On longer time scale, the entire random walk may be treated as a BRW with individual steps given by the CRWs (figure 2c). The end-to-end distance of a BRW is defined as , where and are the mean square displacements parallel and perpendicular to the directional bias, respectively. Following : 3.4and 3.5where and the mean square step size . Here, we have added the Nr term to to account for the fact that the first step after reorientation is parallel to the directional bias. Therefore, the mean square displacement of the entire walk is: 3.6
In figure 3, we show the dependence of the cost given by (3.7) on the frequency of reorientation n. When the width of the turning angle distribution θ*=0, the agent travels along a perfectly straight line and the cost function f decreases monotonically with n (black solid curve). For a uniform turning angle distribution, , so that when θ*≠0, f is optimal for a particular n(θ* (coloured solid curves). We confirm these analytical results using simulations, as shown in figure 3a.
To study how the optimal reorientation frequency, nopt depends on θ*, we consider the cost function in the asymptotic limit : 3.8Minimizing this with respect to n, yields 3.9where W is the Lambert W function (the solution of ). For the case when the turning angle distribution is uniform: 3.10(see electronic supplementary material for a derivation). In figure 3b, we plot nopt(θ*) versus θ* derived from our simulations, and see that they agree well with our simple theoretical prediction. Furthermore, figure 3a shows that as θ* increases it becomes more crucial to be close to the optimal reorientation interval, as small deviations in n result in a sharp increase of the cost.
3.2. Dynamic reorientation
Having understood this simple scenario, we now go back to address the complexities associated with noise in acquisition, planning and execution, in addition to the noise in the turning angle distribution θ*. To address this, we use numerical simulations with the acquisition error ϵd≠0, the error amplification associated with attention A>1, and ask how the agent must optimize the attention span τ≠1 and the threshold activation angle for reorientation θa to minimize the cost function defined in equation (2.1). We use the covariance matrix adaptation algorithm (CMA–ES)  to determine the optimal strategy, where given a set (θ*,A,ϵd), we determine the optimal set (θa,τ). The CMA-ES is a stochastic derivative-free optimization method for nonlinear or non-convex continuous optimization problems. By incrementally increasing the probability of previously successful candidate solutions, we iteratively perform the following three steps: (i) sample p new sets of (θa,τ) following the distribution with the updated mean and covariance of the cost function f (with step size built in), (ii) evaluate f and re-order the sampled solutions based on their fitness, and (iii) update the internal state variables (θa,τ), including the mean, the isotropic and anisotropic evolution path, the covariance matrix, and the step size, based on the q best out of p solutions, until we have converged to the minimal cost that will yield τ=τ(θ*,A,ϵd), θa=θa(θ*,A,ϵd).
The results of our optimization are summarized in figure 4. We see that both the optimal attention span τ and optimal activation angle θa decrease monotonically with increase in the attention error amplification, A, consistent with our intuition. However, the mean reorientation interval, 〈n〉, (extracted retrospectively from the simulations), is relatively independent of A (figure 4b). When the variance of the turning angles θ* increases, we see two regimes; for large A, τ is large and θa increases with θ*. For small values of A , there is no clear trend. Finally, θa and τ increase monotonically with ϵd.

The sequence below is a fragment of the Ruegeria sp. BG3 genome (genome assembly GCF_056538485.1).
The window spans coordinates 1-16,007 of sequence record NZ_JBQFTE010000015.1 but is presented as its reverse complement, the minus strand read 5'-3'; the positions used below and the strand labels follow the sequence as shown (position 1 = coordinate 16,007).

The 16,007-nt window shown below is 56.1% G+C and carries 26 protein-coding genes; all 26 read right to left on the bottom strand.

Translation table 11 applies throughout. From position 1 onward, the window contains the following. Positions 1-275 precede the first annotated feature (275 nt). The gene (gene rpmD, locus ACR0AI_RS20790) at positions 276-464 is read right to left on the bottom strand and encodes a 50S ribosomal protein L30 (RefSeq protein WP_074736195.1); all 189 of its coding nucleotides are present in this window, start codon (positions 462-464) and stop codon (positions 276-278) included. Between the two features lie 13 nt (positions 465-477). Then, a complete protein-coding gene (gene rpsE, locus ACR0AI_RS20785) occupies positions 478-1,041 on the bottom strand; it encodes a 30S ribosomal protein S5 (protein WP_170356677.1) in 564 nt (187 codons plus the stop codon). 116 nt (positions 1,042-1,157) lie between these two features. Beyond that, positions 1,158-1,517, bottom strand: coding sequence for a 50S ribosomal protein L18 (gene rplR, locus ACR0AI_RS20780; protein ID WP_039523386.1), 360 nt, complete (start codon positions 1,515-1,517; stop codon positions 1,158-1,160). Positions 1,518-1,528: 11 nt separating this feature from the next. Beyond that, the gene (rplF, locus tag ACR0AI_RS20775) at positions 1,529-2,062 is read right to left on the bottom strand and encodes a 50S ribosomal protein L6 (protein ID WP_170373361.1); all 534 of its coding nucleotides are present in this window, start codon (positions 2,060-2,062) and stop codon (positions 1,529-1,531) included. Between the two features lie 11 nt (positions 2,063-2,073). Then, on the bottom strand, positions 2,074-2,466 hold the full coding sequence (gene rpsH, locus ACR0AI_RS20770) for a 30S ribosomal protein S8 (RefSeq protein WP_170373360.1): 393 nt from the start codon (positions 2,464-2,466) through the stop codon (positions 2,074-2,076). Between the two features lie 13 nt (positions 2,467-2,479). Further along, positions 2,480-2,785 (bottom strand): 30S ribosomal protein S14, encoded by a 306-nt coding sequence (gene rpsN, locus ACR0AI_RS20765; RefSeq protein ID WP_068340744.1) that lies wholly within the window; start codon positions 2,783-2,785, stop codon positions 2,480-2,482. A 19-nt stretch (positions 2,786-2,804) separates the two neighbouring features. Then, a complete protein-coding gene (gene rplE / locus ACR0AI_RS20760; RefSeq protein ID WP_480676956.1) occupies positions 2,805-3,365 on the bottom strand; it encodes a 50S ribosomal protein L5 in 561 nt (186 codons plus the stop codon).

Inspired by the behavioural strategy of navigational movement of the dung beetle, we have posed and solved an optimization problem of geocentric navigation interspersed by egocentric cue integration. In the simplest setting, we find that the optimal reorientation interval is inversely proportional to the environmental noise and is invariant to sensory acquisition noise. In more complex settings, our study highlights the variations in the optimal navigation strategy that balances accuracy, speed and effort. Our study might well be generalizable more broadly to animal navigation, and perhaps even artificial vehicular navigational situations, all of which use egocentric and geocentric cues with varying attention to create optimal strategies that balance accuracy and efficiency in the presence of noise, and additional constraints such as finite cognitive bandwidth. A natural next step would be to test the theory with animals, e.g. dung beetles (using established experimental methods ), as well as autonomous robotic agents.
Supporting data for this study can be accessed at http://datadryad.org/resource/doi:10.5061/dryad.cc3rb.
L.M. conceived research, O.P. and L.M. designed research, O.P. performed research, O.P. and L.M. analysed data, and O.P. and L.M. wrote the paper.
This work was supported by funding from the MacArthur Foundation and the Kavli Institute for NanoBio Science and Technology.
We have no competing interests.
We thank Elisabetta Matsumoto for a discussion on the asymptotics of the Lambert W function, and Prof. M. Dacke and the Mahadevan laboratory for discussions and comments.
- Received February 24, 2016.
- Accepted June 27, 2016.
- © 2016 The Authors.
Published by the Royal Society under the terms of the Creative Commons Attribution License http://creativecommons.org/licenses/by/4.0/, which permits unrestricted use, provided the original author and source are credited.